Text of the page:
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What might this signify for the future of IRL shopping?
This week, the doors to an alluring shop in Toronto’s Summerhill neighborhood swung wide open, welcoming customers, new and long-standing, to peruse its selection of blazers, jackets and other impeccably-tailored wardrobe staples. Women’s ready-to-wear label Smythe has debuted its very first retail storefront.
Co-founded by Andrea Lenczner and Christie Smythe, Smythe has paraded through the women’s clothing market for 18 years, first as a wholesaler and then via e-commerce, and has become known for fashioning some contemporary-loving celebrities (the brand’s list of name drops include Meghan Markle, Madonna and Blake Lively).
Developments for Smythe’s store began in 2019, before headlines of a life-altering pandemic swarmed our screens. Although it may seem “risky” to open up a retail shop as we trudge through the umpteenth COVID wave, Lenczner and Smythe have found the benefits outweigh the perils.
“We’ve always dreamt of having our own store. Presenting the collection in the way that we envisioned it, and creating a space that represents our brand and a lifestyle has always been something we’ve been really excited to do at some point,” Smythe says.
That presentation includes activating all the senses — not just sight. Smythe’s new storefront includes a custom room scent, which smells the same as the brand’s newly-launched perfume made in collaboration with Julian Bedel of Fueguia, an Argentinian perfumery. The two co-owners also made a playlist for the space and joke about being “pretty controlling” about the visual merchandising. “We chose every little detail in there. That’s how I think you feel our presence,” Lenczner said, while giving credit to the duo’s interior design team, Ashley Botten (Ashley Botten Designs) and Tommy Smythe (TOM).
“Andrea and I have always followed our gut. And from a retail perspective, we wanted to shop in a store again. So, we listened to that. And I think other people [want to] as well.” For Smythe and Lenczner, digital and in-person shopping support one another.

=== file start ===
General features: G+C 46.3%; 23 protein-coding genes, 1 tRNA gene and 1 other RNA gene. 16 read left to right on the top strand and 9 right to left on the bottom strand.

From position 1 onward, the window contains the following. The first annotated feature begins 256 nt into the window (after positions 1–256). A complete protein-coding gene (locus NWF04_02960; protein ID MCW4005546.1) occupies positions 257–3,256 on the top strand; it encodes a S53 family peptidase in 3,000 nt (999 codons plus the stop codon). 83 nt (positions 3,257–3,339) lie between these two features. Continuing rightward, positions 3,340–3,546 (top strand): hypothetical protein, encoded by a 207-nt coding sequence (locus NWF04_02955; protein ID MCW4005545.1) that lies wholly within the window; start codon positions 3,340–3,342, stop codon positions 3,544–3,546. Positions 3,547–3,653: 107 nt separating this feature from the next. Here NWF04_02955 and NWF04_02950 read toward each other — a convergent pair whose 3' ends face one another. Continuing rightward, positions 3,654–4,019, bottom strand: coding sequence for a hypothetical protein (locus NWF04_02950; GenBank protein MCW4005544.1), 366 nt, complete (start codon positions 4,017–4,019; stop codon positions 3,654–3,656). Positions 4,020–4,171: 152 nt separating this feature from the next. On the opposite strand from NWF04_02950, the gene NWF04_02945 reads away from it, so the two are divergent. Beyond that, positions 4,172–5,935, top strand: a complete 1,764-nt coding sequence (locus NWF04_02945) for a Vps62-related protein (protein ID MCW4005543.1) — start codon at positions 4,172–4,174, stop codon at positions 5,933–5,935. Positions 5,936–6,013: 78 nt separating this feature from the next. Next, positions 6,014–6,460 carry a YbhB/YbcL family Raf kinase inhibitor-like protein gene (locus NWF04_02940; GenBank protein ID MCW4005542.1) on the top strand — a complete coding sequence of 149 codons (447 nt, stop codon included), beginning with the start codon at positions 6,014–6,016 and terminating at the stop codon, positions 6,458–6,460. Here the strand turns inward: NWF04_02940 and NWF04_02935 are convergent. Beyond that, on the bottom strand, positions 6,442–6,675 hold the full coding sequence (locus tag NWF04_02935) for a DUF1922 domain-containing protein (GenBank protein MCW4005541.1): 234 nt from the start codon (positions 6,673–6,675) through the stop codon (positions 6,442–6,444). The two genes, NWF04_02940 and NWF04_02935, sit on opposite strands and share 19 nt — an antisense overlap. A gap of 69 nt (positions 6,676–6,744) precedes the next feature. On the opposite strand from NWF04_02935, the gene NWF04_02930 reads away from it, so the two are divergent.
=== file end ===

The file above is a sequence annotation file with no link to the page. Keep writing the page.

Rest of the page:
In 2020, 58,000 Canadian businesses became inactive. Being closed for months at a time forced companies to rely on digital sales. But with Smythe opening a storefront after the pandemic shut down thousands of shops, what might this signify about the future of brick-and-mortar? What exactly does IRL shopping look like from here on out? Lenczner and Smythe prove that while so much has changed, the deep desire for personal connection means the world of retail is taking new shape. The stakes are higher and the customer wants more than just an exchange of currency for a product. They want a special shopping experience.
“You’ve got to meet your customer wherever they want to be met, which is online, at Holt Renfrew [where certain Smythe pieces can be purchased] and at your own store — where they can absolutely see and try everything and not just see the edits done by other wholesalers,” Lenczner shares. Personalization is not just an asset; it is essential to the survival of many of these businesses.
According to a study from the department of textile and apparel management at the University of Missouri, businesses with a strong online presence were better able to withstand the pandemic’s impact. Perhaps what set Smythe up for this opportunity is that it had mastered the science of e-commerce and developed its digital presence before hanging out its shingle at 1116 Yonge St.
“I feel like a newbie,” Smythe jokes about opening a storefront. The duo expresses that learning what you don’t know is so important. But for the co-founders, there’s less to unlearn, like outdated shop-owner dogmas that didn’t survive the pandemic. Entering the IRL shopping space right at the start of this new retail era could be the ticket into continued success.